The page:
Italy has discarded all requirements for the Green Pass, the digital certificate that proves that the holder has been vaccinated, tested negative for Covid-19 or recovered from the disease. The new policy took effect on May 1.
According to the National Tourism Council. Italy will no longer require visitors to show proof of vaccination to visit its world-renowned historic buildings, stay in a hotel or even board a domestic train or plane.
The Super Green Pass, which could only be obtained by people vaccinated or recovered from covid, was also abolished.
For visitors to hospitals and nursing homes, and for health care workers and nursing homes, this system will apply until December 31st.
Furthermore, a number of restrictions continue to apply to foreigners entering the country.
“To enter or re-enter Italy from any foreign country, you need to show the EU COVID Digital Certificate or – for non-EU citizens – an equivalent COVID-19 green certification issued by your country’s health authorities, certifying one of the following: complete vaccination course with a vaccine recognized by the European Medicines Agency (EMA); full recovery from COVID-19; negative molecular or antigenic test”, says the Tourist Board.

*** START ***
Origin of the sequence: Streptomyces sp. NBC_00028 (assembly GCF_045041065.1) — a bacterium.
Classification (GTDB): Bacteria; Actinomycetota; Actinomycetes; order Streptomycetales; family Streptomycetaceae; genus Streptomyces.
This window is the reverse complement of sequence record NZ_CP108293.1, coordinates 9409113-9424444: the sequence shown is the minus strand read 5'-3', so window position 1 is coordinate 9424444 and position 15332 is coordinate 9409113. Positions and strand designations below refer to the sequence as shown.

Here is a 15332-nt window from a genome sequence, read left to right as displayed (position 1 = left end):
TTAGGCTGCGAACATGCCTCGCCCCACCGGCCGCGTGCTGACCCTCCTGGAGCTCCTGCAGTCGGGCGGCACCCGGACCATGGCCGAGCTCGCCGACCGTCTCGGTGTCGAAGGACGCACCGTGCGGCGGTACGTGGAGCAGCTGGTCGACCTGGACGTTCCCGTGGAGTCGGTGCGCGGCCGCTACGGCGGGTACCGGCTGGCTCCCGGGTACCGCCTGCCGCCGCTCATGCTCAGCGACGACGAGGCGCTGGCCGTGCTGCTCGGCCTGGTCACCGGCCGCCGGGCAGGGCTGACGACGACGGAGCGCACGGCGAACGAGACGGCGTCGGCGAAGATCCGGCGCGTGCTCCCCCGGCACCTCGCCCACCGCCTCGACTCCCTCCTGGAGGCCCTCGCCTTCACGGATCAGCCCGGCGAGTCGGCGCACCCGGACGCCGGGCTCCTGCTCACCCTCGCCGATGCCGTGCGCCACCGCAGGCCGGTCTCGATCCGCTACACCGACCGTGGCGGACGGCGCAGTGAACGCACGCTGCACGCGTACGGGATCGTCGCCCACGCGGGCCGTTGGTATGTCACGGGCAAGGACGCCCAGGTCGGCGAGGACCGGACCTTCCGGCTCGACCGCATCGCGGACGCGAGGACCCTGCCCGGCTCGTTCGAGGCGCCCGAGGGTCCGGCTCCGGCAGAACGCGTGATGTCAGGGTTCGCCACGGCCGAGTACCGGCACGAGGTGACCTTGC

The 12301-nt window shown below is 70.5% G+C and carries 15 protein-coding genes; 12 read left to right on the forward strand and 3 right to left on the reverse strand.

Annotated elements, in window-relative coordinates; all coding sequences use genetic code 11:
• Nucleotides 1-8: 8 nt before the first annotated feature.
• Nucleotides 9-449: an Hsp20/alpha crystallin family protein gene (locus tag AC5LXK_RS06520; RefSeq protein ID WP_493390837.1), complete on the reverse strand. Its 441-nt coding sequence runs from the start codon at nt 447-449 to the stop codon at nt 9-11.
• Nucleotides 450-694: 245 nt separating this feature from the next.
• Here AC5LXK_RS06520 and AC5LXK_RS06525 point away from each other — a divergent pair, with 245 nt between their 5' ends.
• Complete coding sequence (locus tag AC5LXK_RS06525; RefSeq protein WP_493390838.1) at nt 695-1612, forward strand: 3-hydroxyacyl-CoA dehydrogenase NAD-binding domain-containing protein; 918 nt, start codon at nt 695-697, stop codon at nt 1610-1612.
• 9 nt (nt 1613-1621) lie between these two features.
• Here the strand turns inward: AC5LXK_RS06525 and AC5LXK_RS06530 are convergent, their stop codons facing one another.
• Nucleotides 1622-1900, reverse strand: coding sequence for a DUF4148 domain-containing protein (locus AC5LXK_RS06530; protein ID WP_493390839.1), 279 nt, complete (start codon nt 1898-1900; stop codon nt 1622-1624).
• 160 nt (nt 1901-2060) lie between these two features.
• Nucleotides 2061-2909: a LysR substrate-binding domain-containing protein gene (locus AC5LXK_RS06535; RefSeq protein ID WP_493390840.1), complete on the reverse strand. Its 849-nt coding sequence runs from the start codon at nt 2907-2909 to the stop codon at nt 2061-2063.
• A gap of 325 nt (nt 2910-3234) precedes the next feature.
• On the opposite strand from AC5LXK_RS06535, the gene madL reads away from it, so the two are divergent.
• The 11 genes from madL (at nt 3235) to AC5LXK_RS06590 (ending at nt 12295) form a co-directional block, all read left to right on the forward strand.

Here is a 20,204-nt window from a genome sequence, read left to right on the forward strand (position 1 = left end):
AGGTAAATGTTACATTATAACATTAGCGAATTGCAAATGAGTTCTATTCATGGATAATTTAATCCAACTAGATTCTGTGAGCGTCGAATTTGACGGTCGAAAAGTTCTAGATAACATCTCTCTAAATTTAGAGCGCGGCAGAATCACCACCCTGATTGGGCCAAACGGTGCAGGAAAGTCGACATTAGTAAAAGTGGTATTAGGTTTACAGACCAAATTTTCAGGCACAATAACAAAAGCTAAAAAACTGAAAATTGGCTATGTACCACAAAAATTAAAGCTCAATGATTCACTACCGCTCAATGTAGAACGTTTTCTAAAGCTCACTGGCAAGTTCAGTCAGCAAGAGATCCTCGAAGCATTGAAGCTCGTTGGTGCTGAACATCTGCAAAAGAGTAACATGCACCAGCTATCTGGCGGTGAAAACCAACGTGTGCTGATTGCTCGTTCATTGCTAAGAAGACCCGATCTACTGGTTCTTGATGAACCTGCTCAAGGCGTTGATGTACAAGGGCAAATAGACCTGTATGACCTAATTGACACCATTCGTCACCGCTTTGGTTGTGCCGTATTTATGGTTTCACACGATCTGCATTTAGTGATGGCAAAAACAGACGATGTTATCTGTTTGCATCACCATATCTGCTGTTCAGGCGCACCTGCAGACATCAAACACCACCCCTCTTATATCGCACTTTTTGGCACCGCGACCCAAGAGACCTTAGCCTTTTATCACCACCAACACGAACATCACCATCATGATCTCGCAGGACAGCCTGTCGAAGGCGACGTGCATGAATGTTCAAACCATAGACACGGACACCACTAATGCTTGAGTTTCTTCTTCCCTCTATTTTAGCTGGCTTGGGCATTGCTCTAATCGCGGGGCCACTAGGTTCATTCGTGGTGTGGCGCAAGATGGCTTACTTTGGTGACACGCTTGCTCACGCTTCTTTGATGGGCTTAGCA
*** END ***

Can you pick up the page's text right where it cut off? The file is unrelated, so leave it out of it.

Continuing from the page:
Regardless of these requirements, traveling to Italy is easier than it used to be before.
Italy stopped requiring pre-departure testing in March and instead requires travelers to prove they are fully vaccinated or have received a booster.
Alternatively, unvaccinated visitors may enter if they provide evidence of a negative Covid-19 PCR test performed within 72 hours of their travel or a rapid negative antigen test performed within 48 hours of their arrival.
Face masks will continue to be required in some indoor settings, such as public transport, until June 15, officials said.
Roberto Speranza, Italy’s health minister, made the announcement just days before regulations on wearing masks indoors expire on April 30.
As reported by the Italian newspaper Il Sole 24 Ore, the masks must be used on public transport, in hospitals and nursing homes, in cinemas and cinemas, at concerts and indoor sporting events and in schools and universities until June 15.
In bars, restaurants and shops, wearing masks will be “strongly recommended” after May 1, but no longer mandatory.